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Pollution haven hypothesis and Environmental impacts of foreign direct investment: The Case of Industrial Emission of Sulfur Dioxide (SO2) in Chinese provinces

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  • Jie HE

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    (Centre d'Etudes et de Recherches sur le Développement International)

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Abstract

Recognizing the complex inter-correlation between FDI, emission and the three economic determinants of emission, we constructed a simultaneous model to study the FDI-emission nexus in China by exploring both the dynamic recursive FDI entry decision and the linkage from FDI entry to final emission results under the intermediation of the scale, composition and technique effects. The model is then estimated on the panel data of China’s 29 provinces’ industrial SO2 emission. Result shows that, exerting through different channels; the total impact of FDI on industrial SO2 emission is very small. With 1% increase in FDI capital stock, industrial SO2 emission will increase by 0.099%, in which the emission increase caused by impact of FDI on economic growth and composition transformation cancels out the emission reduction result due to FDI’s role in reinforcement of environmental regulation. By introducing to the simultaneous system the recursive dynamism that supposes FDI entry decision to depend on last period’s economic growth and environmental regulation stringency, our model also provides convincing supportive evidences for ‘Pollution haven’ hypothesis. Although FDI enterprises in China generally produce with higher pollution efficiency, the rise in environmental regulation stringency still has modest deterrent effect on FDI capital inflow. Furthermore, the composition transformation impact of FDI in China seems to be dominated by the inflow of foreign capital pursuing a ‘production platform’ that provides lower pollution regulation compliance cost.

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Bibliographic Info

Paper provided by CERDI in its series Working Papers with number 200506.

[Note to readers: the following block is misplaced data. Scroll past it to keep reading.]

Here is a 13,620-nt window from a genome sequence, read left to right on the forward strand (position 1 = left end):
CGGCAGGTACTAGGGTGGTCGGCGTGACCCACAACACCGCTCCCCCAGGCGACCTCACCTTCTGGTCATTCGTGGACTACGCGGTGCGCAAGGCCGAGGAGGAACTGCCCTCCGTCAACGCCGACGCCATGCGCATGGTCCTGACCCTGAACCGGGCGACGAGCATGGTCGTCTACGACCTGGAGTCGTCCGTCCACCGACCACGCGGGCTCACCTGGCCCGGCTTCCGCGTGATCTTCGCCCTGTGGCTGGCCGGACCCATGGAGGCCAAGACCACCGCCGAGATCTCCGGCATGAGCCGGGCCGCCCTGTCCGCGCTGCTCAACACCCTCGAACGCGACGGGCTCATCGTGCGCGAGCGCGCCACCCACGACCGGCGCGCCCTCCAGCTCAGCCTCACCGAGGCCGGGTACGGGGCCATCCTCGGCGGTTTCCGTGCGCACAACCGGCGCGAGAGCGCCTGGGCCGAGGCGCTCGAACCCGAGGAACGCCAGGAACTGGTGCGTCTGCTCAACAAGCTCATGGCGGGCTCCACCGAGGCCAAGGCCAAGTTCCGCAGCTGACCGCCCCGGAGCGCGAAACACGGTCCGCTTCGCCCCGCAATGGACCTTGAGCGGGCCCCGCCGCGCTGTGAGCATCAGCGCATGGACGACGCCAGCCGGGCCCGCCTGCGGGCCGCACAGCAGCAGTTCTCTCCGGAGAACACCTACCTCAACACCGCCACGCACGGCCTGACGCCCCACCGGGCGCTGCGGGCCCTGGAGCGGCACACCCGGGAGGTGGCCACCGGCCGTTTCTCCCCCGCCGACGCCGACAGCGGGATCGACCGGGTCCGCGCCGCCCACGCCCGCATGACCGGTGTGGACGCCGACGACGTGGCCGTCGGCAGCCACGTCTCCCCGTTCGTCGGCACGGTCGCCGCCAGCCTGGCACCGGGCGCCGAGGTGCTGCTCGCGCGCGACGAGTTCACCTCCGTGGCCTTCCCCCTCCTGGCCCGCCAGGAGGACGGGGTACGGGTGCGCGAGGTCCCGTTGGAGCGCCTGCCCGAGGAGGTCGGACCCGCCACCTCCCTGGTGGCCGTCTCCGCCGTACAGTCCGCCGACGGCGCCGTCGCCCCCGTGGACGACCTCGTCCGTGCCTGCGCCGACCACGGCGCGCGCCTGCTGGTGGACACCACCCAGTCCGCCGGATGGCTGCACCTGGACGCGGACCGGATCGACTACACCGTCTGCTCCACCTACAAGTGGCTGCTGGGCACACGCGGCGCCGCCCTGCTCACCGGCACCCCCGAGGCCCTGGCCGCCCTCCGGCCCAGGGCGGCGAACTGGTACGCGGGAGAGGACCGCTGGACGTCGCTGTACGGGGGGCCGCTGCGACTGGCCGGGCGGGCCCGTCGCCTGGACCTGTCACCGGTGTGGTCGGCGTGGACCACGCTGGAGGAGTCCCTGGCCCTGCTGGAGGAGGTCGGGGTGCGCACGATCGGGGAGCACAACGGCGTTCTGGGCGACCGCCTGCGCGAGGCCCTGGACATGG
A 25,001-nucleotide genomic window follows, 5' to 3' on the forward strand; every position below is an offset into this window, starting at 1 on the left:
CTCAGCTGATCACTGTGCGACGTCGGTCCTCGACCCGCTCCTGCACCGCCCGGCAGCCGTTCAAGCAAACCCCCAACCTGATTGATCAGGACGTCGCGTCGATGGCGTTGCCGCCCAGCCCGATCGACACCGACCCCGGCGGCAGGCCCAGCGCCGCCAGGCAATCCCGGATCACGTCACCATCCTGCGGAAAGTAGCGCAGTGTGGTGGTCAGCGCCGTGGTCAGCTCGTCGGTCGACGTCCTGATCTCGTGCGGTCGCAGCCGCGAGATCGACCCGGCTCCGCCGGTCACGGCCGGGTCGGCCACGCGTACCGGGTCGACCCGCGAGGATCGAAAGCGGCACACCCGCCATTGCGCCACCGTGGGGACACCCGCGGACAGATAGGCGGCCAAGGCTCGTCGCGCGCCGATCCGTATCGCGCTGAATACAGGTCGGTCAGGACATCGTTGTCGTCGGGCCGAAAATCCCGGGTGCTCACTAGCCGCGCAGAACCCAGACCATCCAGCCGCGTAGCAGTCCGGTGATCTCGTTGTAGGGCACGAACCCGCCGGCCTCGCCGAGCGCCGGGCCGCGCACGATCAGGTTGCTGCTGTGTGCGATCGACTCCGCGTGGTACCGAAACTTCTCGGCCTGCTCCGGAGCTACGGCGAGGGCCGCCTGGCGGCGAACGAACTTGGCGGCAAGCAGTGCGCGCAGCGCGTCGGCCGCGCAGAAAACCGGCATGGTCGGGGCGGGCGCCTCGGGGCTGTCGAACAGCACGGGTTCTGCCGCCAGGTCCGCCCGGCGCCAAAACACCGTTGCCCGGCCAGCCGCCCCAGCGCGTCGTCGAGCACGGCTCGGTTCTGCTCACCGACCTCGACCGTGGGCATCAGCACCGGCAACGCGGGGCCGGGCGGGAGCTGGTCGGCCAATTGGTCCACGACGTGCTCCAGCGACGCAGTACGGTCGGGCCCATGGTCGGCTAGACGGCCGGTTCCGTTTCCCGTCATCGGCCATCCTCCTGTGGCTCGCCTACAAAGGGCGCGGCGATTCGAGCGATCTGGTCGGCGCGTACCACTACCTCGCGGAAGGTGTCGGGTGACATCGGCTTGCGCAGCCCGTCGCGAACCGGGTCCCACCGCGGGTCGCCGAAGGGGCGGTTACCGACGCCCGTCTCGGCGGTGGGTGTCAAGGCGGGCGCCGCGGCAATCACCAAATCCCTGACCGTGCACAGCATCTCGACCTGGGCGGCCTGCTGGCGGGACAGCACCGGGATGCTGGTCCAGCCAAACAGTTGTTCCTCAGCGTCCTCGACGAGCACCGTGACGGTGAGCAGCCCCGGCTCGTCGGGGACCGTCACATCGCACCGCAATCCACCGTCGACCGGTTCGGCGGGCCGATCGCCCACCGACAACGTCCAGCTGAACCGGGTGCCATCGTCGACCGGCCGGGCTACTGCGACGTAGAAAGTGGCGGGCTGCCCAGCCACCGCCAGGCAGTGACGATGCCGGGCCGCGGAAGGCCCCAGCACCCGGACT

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Length: 39
Date of creation: 2005
Date of revision:
Handle: RePEc:cdi:wpaper:676

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Keywords: composition effect; scale effect; simultaneous system; industrial SO2 emission; foreign direct investment; income effect; and pollution haven hypothesis;

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Cited by:
  1. Yang, Boqiong & Chen, Jianguo, 2011. "An empirical model of the environmental effect of FDI in host countries: Analysis based on Chinese panel data," IAMO Forum 2011: Will the "BRICs Decade" Continue? – Prospects for Trade and Growth 3, Leib­niz Institute of Agricultural Development in Central and Eastern Europe (IAMO).
  2. Al-mulali, Usama & Foon Tang, Chor, 2013. "Investigating the validity of pollution haven hypothesis in the gulf cooperation council (GCC) countries," Energy Policy, Elsevier, Elsevier, vol. 60(C), pages 813-819.
  3. Muhammad, Shahbaz & Samia, Nasreen & Talat, Afza, 2011. "Environmental consequences of economic growth and foreign direct investment: evidence from panel data analysis," MPRA Paper 32547, University Library of Munich, Germany, revised 03 Aug 2011.
  4. David Styles & Francesco Testa & Fabio Iraldo, 2010. "Direct regulation is an efficient approach to industrial environmental improvement: empirical evidence and perceptions from chemical manufacturers in Ireland and Italy," Working Papers 201002, Scuola Superiore Sant'Anna of Pisa, Istituto di Management.
  5. Anis Omri & Duc Khuong Nguyen & Christophe Rault, 2014. "Causal interactions between CO2 emissions, FDI, and economic growth: Evidence from dynamic simultaneousequation models," Working Papers, Department of Research, Ipag Business School 2014-542, Department of Research, Ipag Business School.
  6. Chaudhuri, Sarbajit & Mukhopadhyay, Ujjaini, 2011. "Foreign direct investment, environmentally sound technology and informal sector," MPRA Paper 31447, University Library of Munich, Germany.
  7. Jalil, Abdul & Feridun, Mete, 2011. "The impact of growth, energy and financial development on the environment in China: A cointegration analysis," Energy Economics, Elsevier, Elsevier, vol. 33(2), pages 284-291, March.